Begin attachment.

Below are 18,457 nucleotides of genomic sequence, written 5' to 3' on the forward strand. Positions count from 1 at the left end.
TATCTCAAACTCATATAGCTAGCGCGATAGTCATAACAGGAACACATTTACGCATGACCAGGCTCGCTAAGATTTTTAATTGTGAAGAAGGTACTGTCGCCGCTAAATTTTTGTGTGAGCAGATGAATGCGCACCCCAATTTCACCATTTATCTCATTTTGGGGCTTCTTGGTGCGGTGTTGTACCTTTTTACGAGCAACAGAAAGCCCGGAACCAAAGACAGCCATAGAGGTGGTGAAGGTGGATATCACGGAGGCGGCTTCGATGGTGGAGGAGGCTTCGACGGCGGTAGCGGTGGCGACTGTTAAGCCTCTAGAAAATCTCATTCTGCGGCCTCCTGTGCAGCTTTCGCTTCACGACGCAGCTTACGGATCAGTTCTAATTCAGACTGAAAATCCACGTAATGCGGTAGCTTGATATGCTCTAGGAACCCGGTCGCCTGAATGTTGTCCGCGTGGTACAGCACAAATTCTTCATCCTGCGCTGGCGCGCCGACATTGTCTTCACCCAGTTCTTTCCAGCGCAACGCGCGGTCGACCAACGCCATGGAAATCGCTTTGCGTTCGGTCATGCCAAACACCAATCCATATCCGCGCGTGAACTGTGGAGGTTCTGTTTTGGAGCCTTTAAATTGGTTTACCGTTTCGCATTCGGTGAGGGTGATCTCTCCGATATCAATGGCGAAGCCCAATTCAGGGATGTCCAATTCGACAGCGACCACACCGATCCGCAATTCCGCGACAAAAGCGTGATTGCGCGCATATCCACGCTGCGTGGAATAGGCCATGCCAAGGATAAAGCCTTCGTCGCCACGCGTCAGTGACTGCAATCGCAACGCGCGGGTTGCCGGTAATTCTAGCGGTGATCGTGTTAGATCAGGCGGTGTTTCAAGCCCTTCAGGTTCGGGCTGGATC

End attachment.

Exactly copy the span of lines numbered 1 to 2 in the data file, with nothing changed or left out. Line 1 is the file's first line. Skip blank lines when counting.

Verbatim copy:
Below are 18,457 nucleotides of genomic sequence, written 5' to 3' on the forward strand. Positions count from 1 at the left end.
TATCTCAAACTCATATAGCTAGCGCGATAGTCATAACAGGAACACATTTACGCATGACCAGGCTCGCTAAGATTTTTAATTGTGAAGAAGGTACTGTCGCCGCTAAATTTTTGTGTGAGCAGATGAATGCGCACCCCAATTTCACCATTTATCTCATTTTGGGGCTTCTTGGTGCGGTGTTGTACCTTTTTACGAGCAACAGAAAGCCCGGAACCAAAGACAGCCATAGAGGTGGTGAAGGTGGATATCACGGAGGCGGCTTCGATGGTGGAGGAGGCTTCGACGGCGGTAGCGGTGGCGACTGTTAAGCCTCTAGAAAATCTCATTCTGCGGCCTCCTGTGCAGCTTTCGCTTCACGACGCAGCTTACGGATCAGTTCTAATTCAGACTGAAAATCCACGTAATGCGGTAGCTTGATATGCTCTAGGAACCCGGTCGCCTGAATGTTGTCCGCGTGGTACAGCACAAATTCTTCATCCTGCGCTGGCGCGCCGACATTGTCTTCACCCAGTTCTTTCCAGCGCAACGCGCGGTCGACCAACGCCATGGAAATCGCTTTGCGTTCGGTCATGCCAAACACCAATCCATATCCGCGCGTGAACTGTGGAGGTTCTGTTTTGGAGCCTTTAAATTGGTTTACCGTTTCGCATTCGGTGAGGGTGATCTCTCCGATATCAATGGCGAAGCCCAATTCAGGGATGTCCAATTCGACAGCGACCACACCGATCCGCAATTCCGCGACAAAAGCGTGATTGCGCGCATATCCACGCTGCGTGGAATAGGCCATGCCAAGGATAAAGCCTTCGTCGCCACGCGTCAGTGACTGCAATCGCAACGCGCGGGTTGCCGGTAATTCTAGCGGTGATCGTGTTAGATCAGGCGGTGTTTCAAGCCCTTCAGGTTCGGGCTGGATC